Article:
Awful Announcing : (Blue) Wired in: How local podcasts have become a national network platform

Awful Announcing : (Blue) Wired in: How local podcasts have become a national network platform

One of my favorite podcast moments of all time was this past year, after Kevin Durant made a few digs at CJ McCollum and Portland’s playoff hurdles on CJ’s own podcast, Pull Up. McCollum clapped back afterward, sparking one of my favorite tweets by Durant with “I just did your fucking podcast.” Legendary.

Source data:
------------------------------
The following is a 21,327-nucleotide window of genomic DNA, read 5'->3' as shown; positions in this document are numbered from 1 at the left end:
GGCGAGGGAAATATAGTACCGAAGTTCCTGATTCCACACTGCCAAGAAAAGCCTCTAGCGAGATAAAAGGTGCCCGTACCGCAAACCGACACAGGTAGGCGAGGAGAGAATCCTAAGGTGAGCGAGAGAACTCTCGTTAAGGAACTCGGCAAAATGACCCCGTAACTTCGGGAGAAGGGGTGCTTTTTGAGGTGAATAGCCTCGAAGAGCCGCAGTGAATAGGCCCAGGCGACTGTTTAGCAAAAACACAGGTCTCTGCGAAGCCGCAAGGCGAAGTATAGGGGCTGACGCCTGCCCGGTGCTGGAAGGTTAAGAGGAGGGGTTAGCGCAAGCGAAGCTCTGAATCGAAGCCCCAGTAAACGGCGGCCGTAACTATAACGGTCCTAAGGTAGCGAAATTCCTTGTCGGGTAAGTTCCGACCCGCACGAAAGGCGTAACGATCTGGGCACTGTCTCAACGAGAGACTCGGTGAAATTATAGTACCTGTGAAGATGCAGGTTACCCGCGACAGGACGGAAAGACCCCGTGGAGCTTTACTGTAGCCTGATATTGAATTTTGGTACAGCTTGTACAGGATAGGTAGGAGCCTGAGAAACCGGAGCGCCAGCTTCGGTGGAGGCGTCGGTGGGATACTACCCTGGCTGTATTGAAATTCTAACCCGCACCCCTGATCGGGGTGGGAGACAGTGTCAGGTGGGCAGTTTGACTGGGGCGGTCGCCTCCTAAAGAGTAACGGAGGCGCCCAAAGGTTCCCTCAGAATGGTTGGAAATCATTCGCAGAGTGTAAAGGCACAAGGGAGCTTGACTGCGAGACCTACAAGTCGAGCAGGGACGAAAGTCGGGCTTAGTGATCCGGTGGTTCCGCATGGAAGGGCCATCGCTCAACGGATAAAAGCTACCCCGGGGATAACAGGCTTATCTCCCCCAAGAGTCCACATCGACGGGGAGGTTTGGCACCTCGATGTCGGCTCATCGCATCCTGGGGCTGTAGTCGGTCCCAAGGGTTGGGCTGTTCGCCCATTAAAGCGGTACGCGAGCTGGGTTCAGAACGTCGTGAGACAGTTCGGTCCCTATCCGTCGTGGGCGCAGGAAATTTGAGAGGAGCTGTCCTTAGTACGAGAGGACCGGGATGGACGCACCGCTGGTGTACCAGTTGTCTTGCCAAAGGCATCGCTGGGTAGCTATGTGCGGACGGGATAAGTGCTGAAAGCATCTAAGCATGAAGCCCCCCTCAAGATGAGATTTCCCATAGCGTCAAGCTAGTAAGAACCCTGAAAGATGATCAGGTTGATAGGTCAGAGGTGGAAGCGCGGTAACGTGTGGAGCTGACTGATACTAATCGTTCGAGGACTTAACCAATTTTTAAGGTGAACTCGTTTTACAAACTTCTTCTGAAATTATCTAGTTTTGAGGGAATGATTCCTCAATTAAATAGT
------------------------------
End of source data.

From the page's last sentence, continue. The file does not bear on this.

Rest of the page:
Podcasts have gone from being hosted by your neighbor in their basement to being hosted by celebrities, investigative reporters, writers, and athletes like McCollum, among others. It’s an open platform for virtually anyone to have your voice heard on any topic. That’s the best and also, well, the worst part of them. And there’s a lot of bad material to sift through to find content that’s actually decent. Those podcasts that are decent are being monetized, gaining followers, and are believed in by investors. It’s turned in to a full-fledged business. But how?

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